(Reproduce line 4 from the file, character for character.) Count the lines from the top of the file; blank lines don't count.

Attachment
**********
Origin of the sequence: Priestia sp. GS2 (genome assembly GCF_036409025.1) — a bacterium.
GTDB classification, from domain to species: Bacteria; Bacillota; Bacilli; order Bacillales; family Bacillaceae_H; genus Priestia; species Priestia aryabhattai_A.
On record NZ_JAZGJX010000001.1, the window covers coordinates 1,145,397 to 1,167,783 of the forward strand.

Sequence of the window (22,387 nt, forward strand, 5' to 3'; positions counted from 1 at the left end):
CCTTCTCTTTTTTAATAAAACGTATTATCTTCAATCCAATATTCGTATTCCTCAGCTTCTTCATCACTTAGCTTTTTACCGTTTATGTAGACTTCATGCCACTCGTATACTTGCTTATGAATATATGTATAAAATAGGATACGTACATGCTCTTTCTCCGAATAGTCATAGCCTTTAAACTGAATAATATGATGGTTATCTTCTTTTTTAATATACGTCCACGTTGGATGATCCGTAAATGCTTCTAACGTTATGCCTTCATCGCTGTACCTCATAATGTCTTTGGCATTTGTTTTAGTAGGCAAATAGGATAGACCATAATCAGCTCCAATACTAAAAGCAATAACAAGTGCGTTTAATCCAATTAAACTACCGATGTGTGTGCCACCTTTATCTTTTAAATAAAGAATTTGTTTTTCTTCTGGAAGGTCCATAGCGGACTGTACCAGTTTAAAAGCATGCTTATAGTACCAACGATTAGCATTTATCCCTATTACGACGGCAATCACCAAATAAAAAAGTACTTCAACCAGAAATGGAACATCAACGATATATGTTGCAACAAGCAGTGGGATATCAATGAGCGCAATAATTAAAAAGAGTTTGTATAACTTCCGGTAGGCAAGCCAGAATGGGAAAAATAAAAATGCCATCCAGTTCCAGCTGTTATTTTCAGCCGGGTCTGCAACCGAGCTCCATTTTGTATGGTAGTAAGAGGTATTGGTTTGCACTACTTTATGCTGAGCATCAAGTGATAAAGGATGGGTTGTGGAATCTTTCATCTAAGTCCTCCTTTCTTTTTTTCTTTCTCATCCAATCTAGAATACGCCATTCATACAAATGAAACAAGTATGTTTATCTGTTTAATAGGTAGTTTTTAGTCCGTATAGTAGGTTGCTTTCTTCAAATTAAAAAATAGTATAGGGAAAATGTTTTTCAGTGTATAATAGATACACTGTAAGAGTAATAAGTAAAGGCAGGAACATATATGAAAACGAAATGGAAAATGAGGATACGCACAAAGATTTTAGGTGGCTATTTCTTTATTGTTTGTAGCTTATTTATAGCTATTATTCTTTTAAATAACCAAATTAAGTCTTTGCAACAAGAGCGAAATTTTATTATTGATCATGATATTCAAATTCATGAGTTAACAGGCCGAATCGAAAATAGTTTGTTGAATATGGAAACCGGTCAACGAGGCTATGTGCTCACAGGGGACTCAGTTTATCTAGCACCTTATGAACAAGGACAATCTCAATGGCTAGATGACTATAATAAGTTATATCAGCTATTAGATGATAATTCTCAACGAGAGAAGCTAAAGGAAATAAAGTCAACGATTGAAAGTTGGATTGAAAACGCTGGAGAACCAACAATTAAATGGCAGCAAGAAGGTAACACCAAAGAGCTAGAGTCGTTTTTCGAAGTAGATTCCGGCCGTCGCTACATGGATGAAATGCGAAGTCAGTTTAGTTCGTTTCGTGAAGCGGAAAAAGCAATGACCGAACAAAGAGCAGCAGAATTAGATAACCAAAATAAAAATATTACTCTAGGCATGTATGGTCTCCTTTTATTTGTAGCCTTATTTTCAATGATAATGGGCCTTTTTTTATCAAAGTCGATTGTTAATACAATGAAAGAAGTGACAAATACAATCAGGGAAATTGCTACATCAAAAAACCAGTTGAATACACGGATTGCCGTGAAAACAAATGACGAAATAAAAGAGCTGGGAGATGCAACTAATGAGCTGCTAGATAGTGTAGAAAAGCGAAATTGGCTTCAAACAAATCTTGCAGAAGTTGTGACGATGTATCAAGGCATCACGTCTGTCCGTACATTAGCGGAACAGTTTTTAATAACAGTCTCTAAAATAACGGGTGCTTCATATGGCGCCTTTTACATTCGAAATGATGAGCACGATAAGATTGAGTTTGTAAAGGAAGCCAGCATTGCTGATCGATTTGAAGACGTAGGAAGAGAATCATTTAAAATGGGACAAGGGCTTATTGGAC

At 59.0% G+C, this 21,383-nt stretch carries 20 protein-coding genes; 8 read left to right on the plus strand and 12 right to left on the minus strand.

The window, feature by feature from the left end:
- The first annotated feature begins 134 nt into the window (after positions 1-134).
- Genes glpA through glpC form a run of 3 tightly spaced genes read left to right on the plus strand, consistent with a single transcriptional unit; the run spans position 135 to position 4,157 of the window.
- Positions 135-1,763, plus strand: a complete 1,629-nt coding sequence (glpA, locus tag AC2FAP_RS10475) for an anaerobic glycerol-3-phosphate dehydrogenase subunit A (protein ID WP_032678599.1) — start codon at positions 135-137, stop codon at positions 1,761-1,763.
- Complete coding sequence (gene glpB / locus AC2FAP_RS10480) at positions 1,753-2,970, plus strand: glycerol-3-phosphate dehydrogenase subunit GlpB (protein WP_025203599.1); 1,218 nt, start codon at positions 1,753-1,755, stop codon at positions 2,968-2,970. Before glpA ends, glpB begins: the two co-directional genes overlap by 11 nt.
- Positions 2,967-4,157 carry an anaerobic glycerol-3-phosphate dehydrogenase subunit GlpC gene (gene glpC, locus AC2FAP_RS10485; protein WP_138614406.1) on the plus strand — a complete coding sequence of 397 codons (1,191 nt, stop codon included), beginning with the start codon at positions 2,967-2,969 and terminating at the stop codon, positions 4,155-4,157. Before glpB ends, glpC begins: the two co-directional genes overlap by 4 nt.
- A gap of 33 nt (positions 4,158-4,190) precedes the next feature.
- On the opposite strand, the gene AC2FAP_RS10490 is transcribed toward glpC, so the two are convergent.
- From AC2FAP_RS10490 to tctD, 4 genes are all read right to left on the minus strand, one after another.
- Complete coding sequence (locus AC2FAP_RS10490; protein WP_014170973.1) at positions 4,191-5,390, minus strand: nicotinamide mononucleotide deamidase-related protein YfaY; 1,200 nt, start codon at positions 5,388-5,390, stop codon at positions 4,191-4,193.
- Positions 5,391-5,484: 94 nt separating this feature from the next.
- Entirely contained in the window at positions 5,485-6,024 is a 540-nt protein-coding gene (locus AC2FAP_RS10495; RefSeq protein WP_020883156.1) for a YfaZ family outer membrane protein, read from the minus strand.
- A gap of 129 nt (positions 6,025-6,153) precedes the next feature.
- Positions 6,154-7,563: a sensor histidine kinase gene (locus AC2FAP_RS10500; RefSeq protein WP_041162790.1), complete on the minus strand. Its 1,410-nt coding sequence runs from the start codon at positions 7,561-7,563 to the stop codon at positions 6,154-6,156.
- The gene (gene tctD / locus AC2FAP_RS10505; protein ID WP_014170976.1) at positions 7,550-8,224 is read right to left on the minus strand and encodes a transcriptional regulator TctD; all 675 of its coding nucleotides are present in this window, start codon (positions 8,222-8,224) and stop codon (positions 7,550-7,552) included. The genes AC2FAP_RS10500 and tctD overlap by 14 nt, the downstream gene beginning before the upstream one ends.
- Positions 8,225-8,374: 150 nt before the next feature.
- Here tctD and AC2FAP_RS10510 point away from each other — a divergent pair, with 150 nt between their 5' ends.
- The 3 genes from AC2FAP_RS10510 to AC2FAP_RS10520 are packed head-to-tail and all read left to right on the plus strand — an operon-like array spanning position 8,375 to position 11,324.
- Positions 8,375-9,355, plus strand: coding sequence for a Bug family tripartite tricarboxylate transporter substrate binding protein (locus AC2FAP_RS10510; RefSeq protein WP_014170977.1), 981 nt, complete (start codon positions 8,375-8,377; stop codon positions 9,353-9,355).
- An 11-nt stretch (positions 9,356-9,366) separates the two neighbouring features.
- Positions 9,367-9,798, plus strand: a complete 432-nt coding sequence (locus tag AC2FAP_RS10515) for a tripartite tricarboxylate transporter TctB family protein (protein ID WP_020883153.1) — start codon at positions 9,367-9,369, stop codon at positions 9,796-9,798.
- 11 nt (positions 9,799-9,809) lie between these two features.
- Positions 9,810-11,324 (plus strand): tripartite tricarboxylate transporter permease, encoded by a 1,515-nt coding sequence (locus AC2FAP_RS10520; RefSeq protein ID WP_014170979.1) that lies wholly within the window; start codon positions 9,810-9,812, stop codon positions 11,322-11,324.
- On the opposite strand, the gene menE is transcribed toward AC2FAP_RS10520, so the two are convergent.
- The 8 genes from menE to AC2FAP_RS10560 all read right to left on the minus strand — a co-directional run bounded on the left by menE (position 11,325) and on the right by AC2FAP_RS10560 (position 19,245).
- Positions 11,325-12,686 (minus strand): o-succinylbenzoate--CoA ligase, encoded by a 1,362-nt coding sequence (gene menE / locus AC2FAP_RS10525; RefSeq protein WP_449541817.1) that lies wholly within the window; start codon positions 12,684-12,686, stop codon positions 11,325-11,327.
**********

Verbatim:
Sequence of the window (22,387 nt, forward strand, 5' to 3'; positions counted from 1 at the left end):